ARP 2600 Synthesizer + Quadrophonic Tape April 2014

Speaking To & Through

for ARP 2600 synthesizer, quadrophonic playback

One of the first instruments that I interacted with during my time at Oberlin Conservatory was the ARP 2600 synthesizer. Over weeks of converting hand-drawn block diagrams to sound, notating patches and improvising on the ARP, I became more comfortable “speaking” musically through this instrument than i had with any other previously. Something about the way that i could visualize the different components of the instrument interacting with one another was inspiring, and pushed me to enter TIMARA’s basement studios again and again to spend many long nights with this instrument. This piqued an interest in the work of artists who use analog synthesizers, among them Morton Subotnick, Merzbow, and Karl Shultz. In a seemingly unrelated way, i also became interested in extended vocal techniques during my time at Oberlin, listening to artists like Cathy Berbarian, Jaap Blonk, Congar-Ol Ondar, and Trevor Wishart. While my interest in analog synthesis began with getting to know an instrument and then seeking out work that used it, my interest in extended vocal techniques developed almost in reverse; after listening to artists who had an interest in the human voice, i began to realize that i could make many of the same sounds they did with my own voice.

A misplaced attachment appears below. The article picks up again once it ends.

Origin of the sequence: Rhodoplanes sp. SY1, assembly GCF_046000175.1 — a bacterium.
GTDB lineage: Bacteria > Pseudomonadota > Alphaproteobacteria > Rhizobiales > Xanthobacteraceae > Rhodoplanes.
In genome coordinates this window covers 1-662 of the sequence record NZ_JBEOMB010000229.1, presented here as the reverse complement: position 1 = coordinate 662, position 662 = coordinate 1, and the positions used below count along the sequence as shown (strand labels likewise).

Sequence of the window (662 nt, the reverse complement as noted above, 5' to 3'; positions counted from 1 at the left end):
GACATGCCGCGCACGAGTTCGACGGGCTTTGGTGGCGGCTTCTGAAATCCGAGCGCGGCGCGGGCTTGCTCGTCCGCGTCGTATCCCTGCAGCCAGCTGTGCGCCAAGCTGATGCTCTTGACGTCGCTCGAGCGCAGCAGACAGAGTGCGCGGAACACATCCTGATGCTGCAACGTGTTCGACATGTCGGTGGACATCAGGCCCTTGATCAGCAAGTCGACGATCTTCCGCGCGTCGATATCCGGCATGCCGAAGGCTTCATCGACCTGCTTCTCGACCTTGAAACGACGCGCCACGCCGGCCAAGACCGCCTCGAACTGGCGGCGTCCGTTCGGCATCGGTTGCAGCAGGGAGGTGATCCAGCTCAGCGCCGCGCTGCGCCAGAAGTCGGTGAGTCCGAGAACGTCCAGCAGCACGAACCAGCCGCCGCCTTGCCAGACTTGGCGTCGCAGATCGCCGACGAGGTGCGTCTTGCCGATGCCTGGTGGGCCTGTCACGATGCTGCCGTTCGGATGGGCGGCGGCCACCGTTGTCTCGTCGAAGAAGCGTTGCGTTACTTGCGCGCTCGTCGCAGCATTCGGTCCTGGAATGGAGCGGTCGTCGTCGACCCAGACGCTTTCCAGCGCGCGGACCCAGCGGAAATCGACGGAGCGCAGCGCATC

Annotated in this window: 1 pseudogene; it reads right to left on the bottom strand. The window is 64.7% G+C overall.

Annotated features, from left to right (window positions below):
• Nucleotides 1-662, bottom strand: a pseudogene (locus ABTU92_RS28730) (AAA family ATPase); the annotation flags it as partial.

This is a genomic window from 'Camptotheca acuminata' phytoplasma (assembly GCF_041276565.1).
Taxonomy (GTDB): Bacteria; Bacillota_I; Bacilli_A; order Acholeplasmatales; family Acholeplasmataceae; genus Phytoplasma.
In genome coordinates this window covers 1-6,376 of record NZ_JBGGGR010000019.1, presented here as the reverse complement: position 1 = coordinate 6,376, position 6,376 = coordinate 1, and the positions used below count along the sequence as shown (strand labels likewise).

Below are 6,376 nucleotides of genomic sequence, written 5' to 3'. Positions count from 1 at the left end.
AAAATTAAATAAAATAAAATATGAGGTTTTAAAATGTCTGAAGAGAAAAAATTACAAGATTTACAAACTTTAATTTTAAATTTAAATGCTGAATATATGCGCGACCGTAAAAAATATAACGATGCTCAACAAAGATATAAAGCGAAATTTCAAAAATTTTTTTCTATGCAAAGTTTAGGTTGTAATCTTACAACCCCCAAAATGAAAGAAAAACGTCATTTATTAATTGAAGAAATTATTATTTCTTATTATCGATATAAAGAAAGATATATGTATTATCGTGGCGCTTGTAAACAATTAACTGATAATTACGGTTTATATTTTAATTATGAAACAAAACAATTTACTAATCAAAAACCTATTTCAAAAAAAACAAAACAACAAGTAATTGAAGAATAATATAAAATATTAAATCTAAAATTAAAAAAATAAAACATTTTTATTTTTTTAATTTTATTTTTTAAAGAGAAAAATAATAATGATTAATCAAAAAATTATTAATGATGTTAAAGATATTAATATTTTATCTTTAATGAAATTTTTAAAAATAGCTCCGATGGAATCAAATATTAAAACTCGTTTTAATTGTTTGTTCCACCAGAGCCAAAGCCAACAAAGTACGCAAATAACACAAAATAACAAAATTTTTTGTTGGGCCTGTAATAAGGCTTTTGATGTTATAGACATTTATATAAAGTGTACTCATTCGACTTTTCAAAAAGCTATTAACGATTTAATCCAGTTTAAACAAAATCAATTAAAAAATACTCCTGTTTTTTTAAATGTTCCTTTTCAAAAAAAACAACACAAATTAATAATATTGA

Speaking To & Through is the meeting of these two interests: a piece that rose from hours of experimenting with both my own voice and the voice begotten from speaking through and to the ARP 2600 synthesizer. More than just a clever turn of words, I believe that “speaking to and through” encapsulates exactly what i think occurs when I play this synthesizer. Not only do I attempt to express myself through playing it, but at times i feel capable of truly listening to the synthesizer itself, and compromising, responding to, or arguing with it. As the lines between synthesized and vocal sounds blur in this piece a third voice emerges, one whose source is not as clear, but whose expressivity is made greater because of it. This voice is the one closest to my heart. The decisions surrounding this piece were all governed by a desire to give this third voice a space to speak; i chose to have all vocal sounds be pre-recorded and the synthesizer exist “live” as a way to avoid my vocal voice steal the limelight. 

This piece was premiered at Oberlin Conservatory’s Clonick Hall on April 15th, 2015, and performed at the 2014 IN:TIME symposium at Coventry University, UK